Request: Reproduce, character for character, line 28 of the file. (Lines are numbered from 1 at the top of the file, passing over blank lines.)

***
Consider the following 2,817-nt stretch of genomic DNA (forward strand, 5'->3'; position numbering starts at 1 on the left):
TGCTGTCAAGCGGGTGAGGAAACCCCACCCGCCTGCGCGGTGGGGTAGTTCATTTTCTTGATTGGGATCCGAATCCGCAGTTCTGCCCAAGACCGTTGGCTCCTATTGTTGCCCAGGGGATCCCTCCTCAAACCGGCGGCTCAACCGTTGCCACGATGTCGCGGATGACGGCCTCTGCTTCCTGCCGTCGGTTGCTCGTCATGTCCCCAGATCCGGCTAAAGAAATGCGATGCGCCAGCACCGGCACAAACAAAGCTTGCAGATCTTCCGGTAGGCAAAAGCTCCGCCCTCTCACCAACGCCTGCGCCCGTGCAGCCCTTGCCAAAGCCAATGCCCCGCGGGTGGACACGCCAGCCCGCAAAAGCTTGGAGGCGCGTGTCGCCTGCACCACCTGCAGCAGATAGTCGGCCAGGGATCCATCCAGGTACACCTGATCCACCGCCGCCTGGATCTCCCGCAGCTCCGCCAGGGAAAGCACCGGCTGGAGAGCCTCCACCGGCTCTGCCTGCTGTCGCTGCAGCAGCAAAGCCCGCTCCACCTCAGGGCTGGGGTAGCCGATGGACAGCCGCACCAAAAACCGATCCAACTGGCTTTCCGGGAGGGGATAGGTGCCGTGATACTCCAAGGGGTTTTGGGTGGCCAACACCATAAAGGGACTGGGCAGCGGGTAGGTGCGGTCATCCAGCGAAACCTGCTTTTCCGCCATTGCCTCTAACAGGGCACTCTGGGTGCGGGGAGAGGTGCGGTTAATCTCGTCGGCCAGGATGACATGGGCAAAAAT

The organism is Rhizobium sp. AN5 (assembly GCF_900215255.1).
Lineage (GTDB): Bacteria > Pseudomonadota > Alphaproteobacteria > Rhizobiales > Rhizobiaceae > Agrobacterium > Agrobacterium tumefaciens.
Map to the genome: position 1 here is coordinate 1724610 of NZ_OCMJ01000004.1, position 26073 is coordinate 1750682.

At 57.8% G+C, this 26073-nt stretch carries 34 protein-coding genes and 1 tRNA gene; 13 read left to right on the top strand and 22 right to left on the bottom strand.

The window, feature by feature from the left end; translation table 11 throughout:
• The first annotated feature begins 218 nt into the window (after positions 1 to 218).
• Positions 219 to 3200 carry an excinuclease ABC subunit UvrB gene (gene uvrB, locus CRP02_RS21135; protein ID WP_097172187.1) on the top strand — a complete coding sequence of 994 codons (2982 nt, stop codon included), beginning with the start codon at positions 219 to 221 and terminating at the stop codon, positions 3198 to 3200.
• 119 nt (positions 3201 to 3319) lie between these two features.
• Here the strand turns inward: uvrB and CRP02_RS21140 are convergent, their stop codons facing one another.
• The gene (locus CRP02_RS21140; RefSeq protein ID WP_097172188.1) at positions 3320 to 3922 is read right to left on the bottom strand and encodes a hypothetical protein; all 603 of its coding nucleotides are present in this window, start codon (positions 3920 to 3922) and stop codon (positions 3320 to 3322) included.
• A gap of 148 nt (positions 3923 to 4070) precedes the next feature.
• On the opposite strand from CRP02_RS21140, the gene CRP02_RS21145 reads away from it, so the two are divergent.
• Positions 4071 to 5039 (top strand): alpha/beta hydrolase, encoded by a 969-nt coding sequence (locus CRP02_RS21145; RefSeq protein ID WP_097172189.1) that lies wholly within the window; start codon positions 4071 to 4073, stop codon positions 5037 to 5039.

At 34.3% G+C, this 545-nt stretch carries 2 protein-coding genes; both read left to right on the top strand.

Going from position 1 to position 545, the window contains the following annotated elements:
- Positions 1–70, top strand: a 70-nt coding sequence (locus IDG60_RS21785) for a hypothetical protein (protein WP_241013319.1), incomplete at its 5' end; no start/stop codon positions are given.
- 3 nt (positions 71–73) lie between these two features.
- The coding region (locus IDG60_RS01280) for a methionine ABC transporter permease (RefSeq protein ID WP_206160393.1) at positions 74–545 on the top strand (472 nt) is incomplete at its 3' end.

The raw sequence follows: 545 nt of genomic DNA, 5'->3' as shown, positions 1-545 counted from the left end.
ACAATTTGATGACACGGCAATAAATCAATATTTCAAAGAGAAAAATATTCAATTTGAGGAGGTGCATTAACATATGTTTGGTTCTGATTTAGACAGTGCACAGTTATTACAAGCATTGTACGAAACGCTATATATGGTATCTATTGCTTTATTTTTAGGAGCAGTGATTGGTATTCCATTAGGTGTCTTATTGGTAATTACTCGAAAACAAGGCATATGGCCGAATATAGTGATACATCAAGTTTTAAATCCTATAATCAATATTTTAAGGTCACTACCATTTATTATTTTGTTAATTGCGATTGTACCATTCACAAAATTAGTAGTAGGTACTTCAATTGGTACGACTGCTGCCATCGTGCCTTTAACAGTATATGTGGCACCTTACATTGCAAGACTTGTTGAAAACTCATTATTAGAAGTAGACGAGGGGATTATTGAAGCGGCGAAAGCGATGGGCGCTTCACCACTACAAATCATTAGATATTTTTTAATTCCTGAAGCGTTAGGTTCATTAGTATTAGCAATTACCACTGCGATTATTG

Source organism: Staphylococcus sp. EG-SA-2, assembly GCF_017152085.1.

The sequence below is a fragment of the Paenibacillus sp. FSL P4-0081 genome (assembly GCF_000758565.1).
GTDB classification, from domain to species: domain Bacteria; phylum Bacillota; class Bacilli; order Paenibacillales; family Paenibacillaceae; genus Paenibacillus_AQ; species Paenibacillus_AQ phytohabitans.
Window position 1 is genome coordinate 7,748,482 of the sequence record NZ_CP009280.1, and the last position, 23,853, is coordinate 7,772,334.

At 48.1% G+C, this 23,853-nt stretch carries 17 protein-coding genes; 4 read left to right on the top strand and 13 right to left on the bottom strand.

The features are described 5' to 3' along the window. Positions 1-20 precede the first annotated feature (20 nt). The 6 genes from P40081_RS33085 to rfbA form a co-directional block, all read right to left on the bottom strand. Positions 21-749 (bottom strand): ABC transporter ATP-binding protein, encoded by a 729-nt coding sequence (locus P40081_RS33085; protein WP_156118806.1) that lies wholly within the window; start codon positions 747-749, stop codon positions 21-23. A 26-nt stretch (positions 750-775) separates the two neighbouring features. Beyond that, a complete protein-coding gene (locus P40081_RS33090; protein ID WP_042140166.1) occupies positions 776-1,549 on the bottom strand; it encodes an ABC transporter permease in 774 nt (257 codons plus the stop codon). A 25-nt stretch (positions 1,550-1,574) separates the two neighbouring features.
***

The features are described 5' to 3' along the window. Positions 1-20 precede the first annotated feature (20 nt). The 6 genes from P40081_RS33085 to rfbA form a co-directional block, all read right to left on the bottom strand. Positions 21-749 (bottom strand): ABC transporter ATP-binding protein, encoded by a 729-nt coding sequence (locus P40081_RS33085; protein WP_156118806.1) that lies wholly within the window; start codon positions 747-749, stop codon positions 21-23. A 26-nt stretch (positions 750-775) separates the two neighbouring features. Beyond that, a complete protein-coding gene (locus P40081_RS33090; protein ID WP_042140166.1) occupies positions 776-1,549 on the bottom strand; it encodes an ABC transporter permease in 774 nt (257 codons plus the stop codon). A 25-nt stretch (positions 1,550-1,574) separates the two neighbouring features.